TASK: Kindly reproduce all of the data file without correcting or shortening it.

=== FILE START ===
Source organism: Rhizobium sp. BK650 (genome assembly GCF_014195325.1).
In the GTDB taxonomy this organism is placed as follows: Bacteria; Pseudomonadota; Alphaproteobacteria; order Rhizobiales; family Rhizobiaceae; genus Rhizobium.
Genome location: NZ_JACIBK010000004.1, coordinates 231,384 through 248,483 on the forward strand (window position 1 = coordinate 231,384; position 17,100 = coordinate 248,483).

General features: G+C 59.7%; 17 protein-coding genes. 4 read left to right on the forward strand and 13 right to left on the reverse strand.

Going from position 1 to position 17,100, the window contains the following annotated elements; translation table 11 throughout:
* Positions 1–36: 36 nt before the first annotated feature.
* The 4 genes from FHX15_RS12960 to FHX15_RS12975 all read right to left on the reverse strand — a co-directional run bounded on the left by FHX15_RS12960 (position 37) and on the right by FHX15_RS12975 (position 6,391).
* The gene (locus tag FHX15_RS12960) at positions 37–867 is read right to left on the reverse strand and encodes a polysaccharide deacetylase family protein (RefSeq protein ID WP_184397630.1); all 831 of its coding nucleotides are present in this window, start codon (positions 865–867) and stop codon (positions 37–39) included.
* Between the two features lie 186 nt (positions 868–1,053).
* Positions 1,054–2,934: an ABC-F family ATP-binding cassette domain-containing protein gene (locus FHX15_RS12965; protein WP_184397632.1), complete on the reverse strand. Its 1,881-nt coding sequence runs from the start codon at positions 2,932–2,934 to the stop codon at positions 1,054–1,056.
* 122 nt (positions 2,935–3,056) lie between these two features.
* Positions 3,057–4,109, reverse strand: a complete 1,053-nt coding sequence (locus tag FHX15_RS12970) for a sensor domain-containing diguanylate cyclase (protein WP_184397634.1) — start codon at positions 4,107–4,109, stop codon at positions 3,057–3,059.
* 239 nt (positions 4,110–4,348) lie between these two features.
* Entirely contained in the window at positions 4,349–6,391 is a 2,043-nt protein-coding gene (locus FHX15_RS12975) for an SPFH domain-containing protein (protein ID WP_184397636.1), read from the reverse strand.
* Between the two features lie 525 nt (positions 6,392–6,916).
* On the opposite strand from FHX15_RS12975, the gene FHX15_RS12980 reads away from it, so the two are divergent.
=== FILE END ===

Source organism: Rhizobium sp. BK650 (genome assembly GCF_014195325.1).
In the GTDB taxonomy this organism is placed as follows: Bacteria; Pseudomonadota; Alphaproteobacteria; order Rhizobiales; family Rhizobiaceae; genus Rhizobium.
Genome location: NZ_JACIBK010000004.1, coordinates 231,384 through 248,483 on the forward strand (window position 1 = coordinate 231,384; position 17,100 = coordinate 248,483).

General features: G+C 59.7%; 17 protein-coding genes. 4 read left to right on the forward strand and 13 right to left on the reverse strand.

Going from position 1 to position 17,100, the window contains the following annotated elements; translation table 11 throughout:
* Positions 1–36: 36 nt before the first annotated feature.
* The 4 genes from FHX15_RS12960 to FHX15_RS12975 all read right to left on the reverse strand — a co-directional run bounded on the left by FHX15_RS12960 (position 37) and on the right by FHX15_RS12975 (position 6,391).
* The gene (locus tag FHX15_RS12960) at positions 37–867 is read right to left on the reverse strand and encodes a polysaccharide deacetylase family protein (RefSeq protein ID WP_184397630.1); all 831 of its coding nucleotides are present in this window, start codon (positions 865–867) and stop codon (positions 37–39) included.
* Between the two features lie 186 nt (positions 868–1,053).
* Positions 1,054–2,934: an ABC-F family ATP-binding cassette domain-containing protein gene (locus FHX15_RS12965; protein WP_184397632.1), complete on the reverse strand. Its 1,881-nt coding sequence runs from the start codon at positions 2,932–2,934 to the stop codon at positions 1,054–1,056.
* 122 nt (positions 2,935–3,056) lie between these two features.
* Positions 3,057–4,109, reverse strand: a complete 1,053-nt coding sequence (locus tag FHX15_RS12970) for a sensor domain-containing diguanylate cyclase (protein WP_184397634.1) — start codon at positions 4,107–4,109, stop codon at positions 3,057–3,059.
* 239 nt (positions 4,110–4,348) lie between these two features.
* Entirely contained in the window at positions 4,349–6,391 is a 2,043-nt protein-coding gene (locus FHX15_RS12975) for an SPFH domain-containing protein (protein ID WP_184397636.1), read from the reverse strand.
* Between the two features lie 525 nt (positions 6,392–6,916).
* On the opposite strand from FHX15_RS12975, the gene FHX15_RS12980 reads away from it, so the two are divergent.